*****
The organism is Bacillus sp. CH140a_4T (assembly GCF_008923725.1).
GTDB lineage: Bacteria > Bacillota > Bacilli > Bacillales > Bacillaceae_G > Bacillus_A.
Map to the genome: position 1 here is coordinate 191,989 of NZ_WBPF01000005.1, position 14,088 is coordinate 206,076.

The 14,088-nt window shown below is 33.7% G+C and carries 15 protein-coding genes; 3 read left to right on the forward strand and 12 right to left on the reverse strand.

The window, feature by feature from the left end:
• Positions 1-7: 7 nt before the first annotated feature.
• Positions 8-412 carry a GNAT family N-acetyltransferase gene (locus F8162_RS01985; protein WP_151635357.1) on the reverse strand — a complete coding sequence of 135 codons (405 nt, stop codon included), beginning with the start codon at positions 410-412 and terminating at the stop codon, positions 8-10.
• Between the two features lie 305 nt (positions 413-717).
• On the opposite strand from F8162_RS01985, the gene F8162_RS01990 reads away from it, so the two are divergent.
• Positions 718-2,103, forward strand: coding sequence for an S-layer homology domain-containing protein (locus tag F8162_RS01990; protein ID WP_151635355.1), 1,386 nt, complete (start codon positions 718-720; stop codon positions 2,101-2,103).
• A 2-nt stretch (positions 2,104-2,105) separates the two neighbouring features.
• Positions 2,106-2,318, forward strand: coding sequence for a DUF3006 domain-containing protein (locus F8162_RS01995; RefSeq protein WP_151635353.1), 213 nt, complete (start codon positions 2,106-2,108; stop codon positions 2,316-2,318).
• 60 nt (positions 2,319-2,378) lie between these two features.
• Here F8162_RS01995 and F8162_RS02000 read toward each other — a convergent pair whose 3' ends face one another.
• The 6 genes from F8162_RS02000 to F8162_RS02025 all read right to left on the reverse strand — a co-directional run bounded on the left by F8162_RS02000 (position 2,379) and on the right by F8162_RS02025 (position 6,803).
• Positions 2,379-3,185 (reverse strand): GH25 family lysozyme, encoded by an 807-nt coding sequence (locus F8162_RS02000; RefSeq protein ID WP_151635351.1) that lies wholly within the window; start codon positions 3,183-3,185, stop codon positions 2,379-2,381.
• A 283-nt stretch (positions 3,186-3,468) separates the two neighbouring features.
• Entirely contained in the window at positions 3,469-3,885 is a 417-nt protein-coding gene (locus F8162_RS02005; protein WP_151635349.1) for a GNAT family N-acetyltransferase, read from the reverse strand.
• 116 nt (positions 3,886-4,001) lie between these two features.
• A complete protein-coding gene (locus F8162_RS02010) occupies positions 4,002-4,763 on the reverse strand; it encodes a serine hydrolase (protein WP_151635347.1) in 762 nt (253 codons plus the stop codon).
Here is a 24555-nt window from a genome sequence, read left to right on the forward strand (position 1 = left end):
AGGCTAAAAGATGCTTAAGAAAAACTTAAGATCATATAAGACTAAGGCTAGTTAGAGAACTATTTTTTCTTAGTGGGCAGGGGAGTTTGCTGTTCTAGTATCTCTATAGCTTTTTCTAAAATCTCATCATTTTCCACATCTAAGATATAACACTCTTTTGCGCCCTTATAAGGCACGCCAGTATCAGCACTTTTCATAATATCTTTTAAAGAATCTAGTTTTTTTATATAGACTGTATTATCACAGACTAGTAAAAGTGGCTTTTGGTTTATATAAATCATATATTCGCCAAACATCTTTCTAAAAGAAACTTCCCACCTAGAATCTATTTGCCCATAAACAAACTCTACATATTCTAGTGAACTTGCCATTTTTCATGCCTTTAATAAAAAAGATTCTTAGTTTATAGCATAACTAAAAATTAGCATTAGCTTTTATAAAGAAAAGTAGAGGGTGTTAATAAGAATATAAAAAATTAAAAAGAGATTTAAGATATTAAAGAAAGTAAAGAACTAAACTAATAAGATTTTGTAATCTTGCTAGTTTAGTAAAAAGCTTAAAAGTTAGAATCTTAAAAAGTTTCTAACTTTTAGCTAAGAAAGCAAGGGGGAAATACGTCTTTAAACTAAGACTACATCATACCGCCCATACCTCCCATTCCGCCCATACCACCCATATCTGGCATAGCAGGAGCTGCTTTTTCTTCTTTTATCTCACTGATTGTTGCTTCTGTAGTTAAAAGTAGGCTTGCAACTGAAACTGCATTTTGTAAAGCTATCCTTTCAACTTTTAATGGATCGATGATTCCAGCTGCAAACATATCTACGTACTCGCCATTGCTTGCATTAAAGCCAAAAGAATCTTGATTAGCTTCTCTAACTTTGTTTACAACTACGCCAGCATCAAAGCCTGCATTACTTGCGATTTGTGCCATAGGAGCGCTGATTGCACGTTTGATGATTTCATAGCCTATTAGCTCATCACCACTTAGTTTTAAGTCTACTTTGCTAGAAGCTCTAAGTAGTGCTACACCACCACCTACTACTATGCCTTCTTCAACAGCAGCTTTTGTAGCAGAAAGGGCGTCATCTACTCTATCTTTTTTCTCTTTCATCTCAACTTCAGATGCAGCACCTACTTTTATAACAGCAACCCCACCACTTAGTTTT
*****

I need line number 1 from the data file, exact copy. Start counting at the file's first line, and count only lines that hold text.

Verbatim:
The organism is Bacillus sp. CH140a_4T (assembly GCF_008923725.1).